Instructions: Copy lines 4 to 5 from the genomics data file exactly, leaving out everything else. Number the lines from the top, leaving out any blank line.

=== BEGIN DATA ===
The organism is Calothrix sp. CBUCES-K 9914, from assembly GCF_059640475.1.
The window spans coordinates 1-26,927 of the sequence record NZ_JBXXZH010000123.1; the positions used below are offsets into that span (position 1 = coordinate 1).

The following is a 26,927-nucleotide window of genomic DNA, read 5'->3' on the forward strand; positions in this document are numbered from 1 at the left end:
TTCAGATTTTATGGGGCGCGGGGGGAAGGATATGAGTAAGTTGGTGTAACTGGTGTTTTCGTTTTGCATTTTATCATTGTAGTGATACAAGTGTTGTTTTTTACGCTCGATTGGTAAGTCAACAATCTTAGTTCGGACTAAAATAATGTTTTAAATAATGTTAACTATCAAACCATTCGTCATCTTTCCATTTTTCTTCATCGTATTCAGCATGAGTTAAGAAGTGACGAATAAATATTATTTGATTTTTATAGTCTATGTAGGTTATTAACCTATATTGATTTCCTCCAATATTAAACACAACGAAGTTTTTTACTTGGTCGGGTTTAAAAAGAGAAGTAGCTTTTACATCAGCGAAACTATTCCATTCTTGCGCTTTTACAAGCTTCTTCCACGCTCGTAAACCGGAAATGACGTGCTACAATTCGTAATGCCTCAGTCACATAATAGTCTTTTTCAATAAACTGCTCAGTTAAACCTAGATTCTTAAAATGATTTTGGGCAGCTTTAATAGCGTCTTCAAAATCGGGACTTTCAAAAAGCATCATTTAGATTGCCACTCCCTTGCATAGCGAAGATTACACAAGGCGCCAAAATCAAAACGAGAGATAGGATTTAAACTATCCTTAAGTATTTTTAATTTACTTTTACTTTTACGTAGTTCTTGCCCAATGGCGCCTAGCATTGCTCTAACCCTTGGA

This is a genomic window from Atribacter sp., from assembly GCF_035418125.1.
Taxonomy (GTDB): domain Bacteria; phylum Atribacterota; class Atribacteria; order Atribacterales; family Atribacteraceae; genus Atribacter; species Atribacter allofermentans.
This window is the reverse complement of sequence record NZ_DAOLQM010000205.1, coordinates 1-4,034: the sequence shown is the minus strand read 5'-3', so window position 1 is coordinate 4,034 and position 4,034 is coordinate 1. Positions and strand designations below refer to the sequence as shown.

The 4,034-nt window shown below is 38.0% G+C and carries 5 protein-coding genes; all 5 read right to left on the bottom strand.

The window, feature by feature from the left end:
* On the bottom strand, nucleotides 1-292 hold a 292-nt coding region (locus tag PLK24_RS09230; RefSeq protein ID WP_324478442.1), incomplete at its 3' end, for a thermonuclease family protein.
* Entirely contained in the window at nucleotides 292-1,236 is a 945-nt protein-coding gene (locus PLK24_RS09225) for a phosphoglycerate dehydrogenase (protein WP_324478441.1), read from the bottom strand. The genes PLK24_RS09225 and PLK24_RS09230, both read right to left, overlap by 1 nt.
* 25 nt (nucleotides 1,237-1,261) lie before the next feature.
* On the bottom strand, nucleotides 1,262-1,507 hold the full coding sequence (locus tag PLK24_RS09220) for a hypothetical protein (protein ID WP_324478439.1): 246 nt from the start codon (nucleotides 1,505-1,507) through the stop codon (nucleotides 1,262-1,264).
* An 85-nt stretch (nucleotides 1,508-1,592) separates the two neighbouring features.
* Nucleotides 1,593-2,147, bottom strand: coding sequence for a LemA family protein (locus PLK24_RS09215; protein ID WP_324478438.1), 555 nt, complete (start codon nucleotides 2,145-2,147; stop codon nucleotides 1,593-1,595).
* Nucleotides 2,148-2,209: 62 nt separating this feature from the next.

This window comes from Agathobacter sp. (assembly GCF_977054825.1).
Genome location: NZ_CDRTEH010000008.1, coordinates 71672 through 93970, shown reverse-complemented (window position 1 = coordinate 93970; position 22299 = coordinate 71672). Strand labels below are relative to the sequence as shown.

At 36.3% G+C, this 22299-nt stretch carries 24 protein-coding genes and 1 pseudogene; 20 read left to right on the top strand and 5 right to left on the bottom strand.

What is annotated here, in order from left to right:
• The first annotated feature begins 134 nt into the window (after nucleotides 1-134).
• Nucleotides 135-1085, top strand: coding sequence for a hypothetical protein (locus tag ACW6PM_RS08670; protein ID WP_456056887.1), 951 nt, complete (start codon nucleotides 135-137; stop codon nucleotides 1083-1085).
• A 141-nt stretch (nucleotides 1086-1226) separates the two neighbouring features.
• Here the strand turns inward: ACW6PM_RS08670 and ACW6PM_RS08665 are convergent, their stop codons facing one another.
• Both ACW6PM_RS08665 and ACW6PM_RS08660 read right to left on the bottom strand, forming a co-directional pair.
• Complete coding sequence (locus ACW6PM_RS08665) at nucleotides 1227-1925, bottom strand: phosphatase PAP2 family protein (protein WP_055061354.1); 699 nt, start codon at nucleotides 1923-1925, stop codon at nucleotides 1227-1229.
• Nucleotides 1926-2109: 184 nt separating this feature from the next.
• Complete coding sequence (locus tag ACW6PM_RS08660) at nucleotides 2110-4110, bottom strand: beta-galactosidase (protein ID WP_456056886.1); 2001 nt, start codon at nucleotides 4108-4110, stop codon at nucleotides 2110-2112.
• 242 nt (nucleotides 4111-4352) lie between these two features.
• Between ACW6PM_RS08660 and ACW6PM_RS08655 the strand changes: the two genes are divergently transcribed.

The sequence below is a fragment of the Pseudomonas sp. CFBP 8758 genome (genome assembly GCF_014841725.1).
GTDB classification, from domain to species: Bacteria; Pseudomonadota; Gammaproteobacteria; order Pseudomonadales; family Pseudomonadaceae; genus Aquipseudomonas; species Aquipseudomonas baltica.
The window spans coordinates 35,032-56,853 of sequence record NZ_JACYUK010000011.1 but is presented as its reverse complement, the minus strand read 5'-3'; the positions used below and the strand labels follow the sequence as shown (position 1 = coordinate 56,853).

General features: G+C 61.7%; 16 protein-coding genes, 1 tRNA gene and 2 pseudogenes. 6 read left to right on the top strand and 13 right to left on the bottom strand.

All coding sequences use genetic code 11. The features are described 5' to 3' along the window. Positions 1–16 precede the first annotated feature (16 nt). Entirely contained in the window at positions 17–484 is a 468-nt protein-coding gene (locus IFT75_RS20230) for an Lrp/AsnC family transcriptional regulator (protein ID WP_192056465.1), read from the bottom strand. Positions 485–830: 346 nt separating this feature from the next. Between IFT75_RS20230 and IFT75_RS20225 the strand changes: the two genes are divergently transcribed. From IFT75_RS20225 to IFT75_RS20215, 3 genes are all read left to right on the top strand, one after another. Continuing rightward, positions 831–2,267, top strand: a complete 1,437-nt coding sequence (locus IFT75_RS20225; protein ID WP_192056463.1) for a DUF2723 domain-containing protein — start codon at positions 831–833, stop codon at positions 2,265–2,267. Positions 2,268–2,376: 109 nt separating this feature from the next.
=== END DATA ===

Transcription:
TTCAGATTTTATGGGGCGCGGGGGGAAGGATATGAGTAAGTTGGTGTAACTGGTGTTTTCGTTTTGCATTTTATCATTGTAGTGATACAAGTGTTGTTTTTTACGCTCGATTGGTAAGTCAACAATCTTAGTTCGGACTAAAATAATGTTTTAAATAATGTTAACTATCAAACCATTCGTCATCTTTCCATTTTTCTTCATCGTATTCAGCATGAGTTAAGAAGTGACGAATAAATATTATTTGATTTTTATAGTCTATGTAGGTTATTAACCTATATTGATTTCCTCCAATATTAAACACAACGAAGTTTTTTACTTGGTCGGGTTTAAAAAGAGAAGTAGCTTTTACATCAGCGAAACTATTCCATTCTTGCGCTTTTACAAGCTTCTTCCACGCTCGTAAACCGGAAATGACGTGCTACAATTCGTAATGCCTCAGTCACATAATAGTCTTTTTCAATAAACTGCTCAGTTAAACCTAGATTCTTAAAATGATTTTGGGCAGCTTTAATAGCGTCTTCAAAATCGGGACTTTCAAAAAGCATCATTTAGATTGCCACTCCCTTGCATAGCGAAGATTACACAAGGCGCCAAAATCAAAACGAGAGATAGGATTTAAACTATCCTTAAGTATTTTTAATTTACTTTTACTTTTACGTAGTTCTTGCCCAATGGCGCCTAGCATTGCTCTAACCCTTGGA

This is a genomic window from Atribacter sp., from assembly GCF_035418125.1.